India’s microfinance industry is in the eye of a storm. On Friday, Andhra Pradesh moved a Bill in the assembly which will change the way the business of tiny loans is being conducted. The southern state is unhappy with the high interest rates that the microfinance institutions (MFIs) charge on loans extended to poor people and the way they recover these loans. Chandra Shekhar Ghosh, chairman and managing director of Kolkata-based Bandhan Financial Services Pvt. Ltd, one of the top five MFIs in India, had envisaged the current glare on lending rates much ahead of most others in the industry. Ghosh, 51, not only pared the lending rate to 18%—without any pressure from the government or regulator—but also stayed away from private equity (PE) funding because he didn’t want to make commitments on Bandhan’s profitability. Ghosh, who cut his teeth in microfinance while working in Bangladesh, doesn’t seem as much worried about the current situation as he is about long-term evils such as multiple lending and reckless expansion of loan portfolio. Edited excerpts:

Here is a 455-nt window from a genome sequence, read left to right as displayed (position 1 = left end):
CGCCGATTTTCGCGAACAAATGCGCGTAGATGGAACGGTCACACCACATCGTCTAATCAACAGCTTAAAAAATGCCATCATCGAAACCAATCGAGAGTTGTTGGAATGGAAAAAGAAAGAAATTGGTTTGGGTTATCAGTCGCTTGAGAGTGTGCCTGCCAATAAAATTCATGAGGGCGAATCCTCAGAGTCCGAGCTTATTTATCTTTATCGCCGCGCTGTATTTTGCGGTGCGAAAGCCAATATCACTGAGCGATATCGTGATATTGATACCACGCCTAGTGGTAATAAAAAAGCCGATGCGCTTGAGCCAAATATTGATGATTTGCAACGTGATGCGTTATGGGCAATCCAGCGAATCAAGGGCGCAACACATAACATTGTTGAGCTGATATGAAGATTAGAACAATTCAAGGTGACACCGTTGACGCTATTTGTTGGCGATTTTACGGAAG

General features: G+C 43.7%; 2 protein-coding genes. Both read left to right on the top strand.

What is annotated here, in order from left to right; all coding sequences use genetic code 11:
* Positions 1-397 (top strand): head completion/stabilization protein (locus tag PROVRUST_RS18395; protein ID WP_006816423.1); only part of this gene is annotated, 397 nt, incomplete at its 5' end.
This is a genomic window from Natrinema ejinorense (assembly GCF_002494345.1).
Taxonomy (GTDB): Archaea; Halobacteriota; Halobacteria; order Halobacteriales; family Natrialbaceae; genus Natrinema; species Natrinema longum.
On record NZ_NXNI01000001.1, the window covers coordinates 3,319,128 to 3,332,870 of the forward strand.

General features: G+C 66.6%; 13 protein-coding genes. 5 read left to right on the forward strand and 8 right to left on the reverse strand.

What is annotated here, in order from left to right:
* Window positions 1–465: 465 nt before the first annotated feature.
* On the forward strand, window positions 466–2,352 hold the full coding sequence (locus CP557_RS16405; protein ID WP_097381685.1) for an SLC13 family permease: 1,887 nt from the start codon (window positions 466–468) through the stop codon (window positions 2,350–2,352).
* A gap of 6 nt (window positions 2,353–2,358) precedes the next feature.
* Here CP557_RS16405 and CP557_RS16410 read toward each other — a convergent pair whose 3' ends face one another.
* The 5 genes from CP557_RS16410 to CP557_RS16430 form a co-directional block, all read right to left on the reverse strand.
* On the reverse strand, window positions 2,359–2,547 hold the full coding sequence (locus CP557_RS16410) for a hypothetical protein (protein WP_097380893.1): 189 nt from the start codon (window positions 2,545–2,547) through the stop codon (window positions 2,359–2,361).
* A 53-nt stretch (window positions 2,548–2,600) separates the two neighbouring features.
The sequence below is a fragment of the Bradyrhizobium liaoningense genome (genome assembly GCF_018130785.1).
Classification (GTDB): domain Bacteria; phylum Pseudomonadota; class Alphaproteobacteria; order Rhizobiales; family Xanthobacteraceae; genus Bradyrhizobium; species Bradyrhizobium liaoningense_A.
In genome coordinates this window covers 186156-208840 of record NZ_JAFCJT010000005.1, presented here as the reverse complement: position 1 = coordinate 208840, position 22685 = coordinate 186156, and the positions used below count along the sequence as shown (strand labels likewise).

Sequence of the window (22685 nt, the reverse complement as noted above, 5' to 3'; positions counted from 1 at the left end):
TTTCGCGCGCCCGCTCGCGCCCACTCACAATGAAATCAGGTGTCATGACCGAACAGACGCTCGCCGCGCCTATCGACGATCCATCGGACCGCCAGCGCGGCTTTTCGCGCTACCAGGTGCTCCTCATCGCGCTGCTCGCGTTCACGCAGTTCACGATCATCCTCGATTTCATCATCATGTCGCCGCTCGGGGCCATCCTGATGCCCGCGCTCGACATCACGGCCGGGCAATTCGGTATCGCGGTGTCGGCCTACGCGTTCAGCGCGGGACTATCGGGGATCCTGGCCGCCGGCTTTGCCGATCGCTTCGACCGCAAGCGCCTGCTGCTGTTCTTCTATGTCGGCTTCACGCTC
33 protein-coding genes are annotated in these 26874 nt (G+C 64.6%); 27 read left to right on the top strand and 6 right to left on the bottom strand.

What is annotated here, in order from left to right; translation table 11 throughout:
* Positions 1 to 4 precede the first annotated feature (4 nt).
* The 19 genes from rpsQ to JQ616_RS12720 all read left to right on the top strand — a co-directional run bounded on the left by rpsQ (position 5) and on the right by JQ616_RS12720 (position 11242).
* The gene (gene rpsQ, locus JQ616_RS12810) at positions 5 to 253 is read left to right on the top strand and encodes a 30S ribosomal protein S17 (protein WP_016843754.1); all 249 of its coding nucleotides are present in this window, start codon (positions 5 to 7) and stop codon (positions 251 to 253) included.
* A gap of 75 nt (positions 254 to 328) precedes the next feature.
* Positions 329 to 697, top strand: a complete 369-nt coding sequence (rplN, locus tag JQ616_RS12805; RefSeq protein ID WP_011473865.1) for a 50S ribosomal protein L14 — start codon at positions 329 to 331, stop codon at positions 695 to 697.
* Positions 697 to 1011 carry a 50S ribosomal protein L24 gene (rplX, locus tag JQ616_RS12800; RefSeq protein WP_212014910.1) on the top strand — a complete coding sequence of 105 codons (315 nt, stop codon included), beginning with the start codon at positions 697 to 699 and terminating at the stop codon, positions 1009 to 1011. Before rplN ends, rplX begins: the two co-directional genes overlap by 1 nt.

Taking the lead: Chandra Shekhar Ghosh says larger lenders should take a bold decision and cut rates, setting an example for smaller firms. Indranil Bhoumik/Mint

What in your view led to the current crisis?

I blame this crisis on high interest rates charged by some MFIs, which forces a lot of borrowers to take new loans to repay old ones and, eventually, to application of force for recovery—it’s like a chain reaction. You cannot expect all MFIs to reduce lending rates because how much one could reduce depends a lot on size. But I think the larger players should take a bold decision and cut rates, setting an example for the smaller players. Having said that, people should appreciate ground realities—it isn’t easy to make credit available at the doorsteps of the rural poor.

Why do even hugely profitable MFIs charge such high rates of interest?